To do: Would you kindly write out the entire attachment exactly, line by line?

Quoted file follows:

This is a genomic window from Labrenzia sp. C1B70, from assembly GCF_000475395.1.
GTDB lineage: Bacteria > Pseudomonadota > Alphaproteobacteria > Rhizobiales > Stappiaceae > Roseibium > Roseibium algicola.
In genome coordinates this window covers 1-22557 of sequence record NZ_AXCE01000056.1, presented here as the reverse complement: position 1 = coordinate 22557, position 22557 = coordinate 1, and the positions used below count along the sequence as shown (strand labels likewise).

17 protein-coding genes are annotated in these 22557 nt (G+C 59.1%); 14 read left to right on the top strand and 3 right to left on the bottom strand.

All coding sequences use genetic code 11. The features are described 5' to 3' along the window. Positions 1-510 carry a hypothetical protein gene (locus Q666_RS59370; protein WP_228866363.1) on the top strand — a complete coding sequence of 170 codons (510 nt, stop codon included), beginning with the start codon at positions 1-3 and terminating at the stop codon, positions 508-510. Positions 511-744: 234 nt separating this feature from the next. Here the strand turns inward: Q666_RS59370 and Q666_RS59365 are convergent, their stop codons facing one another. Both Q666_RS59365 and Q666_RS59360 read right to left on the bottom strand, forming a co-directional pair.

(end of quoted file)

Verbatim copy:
This is a genomic window from Labrenzia sp. C1B70, from assembly GCF_000475395.1.
GTDB lineage: Bacteria > Pseudomonadota > Alphaproteobacteria > Rhizobiales > Stappiaceae > Roseibium > Roseibium algicola.
In genome coordinates this window covers 1-22557 of sequence record NZ_AXCE01000056.1, presented here as the reverse complement: position 1 = coordinate 22557, position 22557 = coordinate 1, and the positions used below count along the sequence as shown (strand labels likewise).

17 protein-coding genes are annotated in these 22557 nt (G+C 59.1%); 14 read left to right on the top strand and 3 right to left on the bottom strand.

All coding sequences use genetic code 11. The features are described 5' to 3' along the window. Positions 1-510 carry a hypothetical protein gene (locus Q666_RS59370; protein WP_228866363.1) on the top strand — a complete coding sequence of 170 codons (510 nt, stop codon included), beginning with the start codon at positions 1-3 and terminating at the stop codon, positions 508-510. Positions 511-744: 234 nt separating this feature from the next. Here the strand turns inward: Q666_RS59370 and Q666_RS59365 are convergent, their stop codons facing one another. Both Q666_RS59365 and Q666_RS59360 read right to left on the bottom strand, forming a co-directional pair.